Data Science Toolkit is a collection of data tools and open APIs curated by our own Pete Warden. You can use it to extract text from a document, learn the political leanings of a particular neighborhood, find all the names of people mentioned in a text and more. He unveiled it today at
GigaOM Structure in San Francisco GigaOM Structure Big Data in New York City.
It's available as a Web service, or you download a virtual machine and host it on your own server.
The tools included at this time are:
- Street Address to Coordinates - Street Address to Location calculates the latitude/longitude coordinates for a postal address.
- File to Text - Converts PDFs, Word Documents, Excel Spreadsheets to text. Recovers text from JPEG, PNG or TIFF images of scanned documents.
- Coordinates to Political Areas - Returns the country, region, state, county, constituencies and neighborhood a point is inside.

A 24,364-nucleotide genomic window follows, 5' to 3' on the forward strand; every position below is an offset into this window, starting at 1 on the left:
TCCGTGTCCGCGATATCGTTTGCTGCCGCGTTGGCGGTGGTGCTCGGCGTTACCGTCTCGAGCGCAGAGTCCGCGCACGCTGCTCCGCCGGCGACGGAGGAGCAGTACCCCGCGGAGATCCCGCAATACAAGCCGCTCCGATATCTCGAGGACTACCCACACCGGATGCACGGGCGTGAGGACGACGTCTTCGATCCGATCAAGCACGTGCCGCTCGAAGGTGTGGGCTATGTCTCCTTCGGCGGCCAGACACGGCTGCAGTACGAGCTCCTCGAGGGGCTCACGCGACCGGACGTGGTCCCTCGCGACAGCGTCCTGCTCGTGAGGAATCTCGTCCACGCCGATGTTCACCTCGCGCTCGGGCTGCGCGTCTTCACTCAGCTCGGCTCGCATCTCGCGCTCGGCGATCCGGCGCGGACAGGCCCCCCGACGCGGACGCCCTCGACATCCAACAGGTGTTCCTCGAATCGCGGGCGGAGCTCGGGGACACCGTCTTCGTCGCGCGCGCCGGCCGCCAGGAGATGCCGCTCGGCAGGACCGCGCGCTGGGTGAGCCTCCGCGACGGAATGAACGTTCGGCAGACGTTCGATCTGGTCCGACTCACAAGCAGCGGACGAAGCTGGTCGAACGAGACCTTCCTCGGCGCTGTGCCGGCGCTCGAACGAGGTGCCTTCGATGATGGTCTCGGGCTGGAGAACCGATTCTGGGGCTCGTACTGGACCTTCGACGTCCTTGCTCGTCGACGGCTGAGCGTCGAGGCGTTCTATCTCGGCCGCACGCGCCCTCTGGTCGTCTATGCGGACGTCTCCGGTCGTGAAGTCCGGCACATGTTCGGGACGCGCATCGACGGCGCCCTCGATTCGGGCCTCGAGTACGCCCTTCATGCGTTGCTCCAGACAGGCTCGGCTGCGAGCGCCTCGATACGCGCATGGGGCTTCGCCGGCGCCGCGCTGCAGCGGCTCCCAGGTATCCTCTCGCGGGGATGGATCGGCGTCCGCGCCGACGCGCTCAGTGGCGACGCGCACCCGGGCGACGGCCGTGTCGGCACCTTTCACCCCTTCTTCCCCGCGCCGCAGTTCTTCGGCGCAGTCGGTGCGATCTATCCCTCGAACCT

- Geodict - Geodict pulls country, city and region names from unstructured English text, and returns their coordinates.
- IP Address to Coordinates - IP Address to Location calculates country, state, city and latitude/longitude coordinates for IP addresses.
- Text to Sentences - Removes any parts of the text that look like boilerplate instead of real sentences.
- HTML to Text - Returns the full text that would actually be displayed in the browser when an HTML document was rendered.
- HTML to Story - Takes an HTML document representing a news article or similar page, and extracts just the story text.
- Text to People - Spots text fragments that look like people's names or titles, and guesses their gender where possible.
You can learn about the sources of these tools here.
According to Pete, "It's essentially a specialized Linux distribution, with a lot of useful data software pre-installed and exposing a simple interface."
If you want to do intensive data mining, you'll probably want your own server. The Data Science Toolkit is available as either a VMware machine or as an Amazon EC2 image. You can find out more about this here. Alternately, you can find the source on Github.
Photo by Katherine Tompkins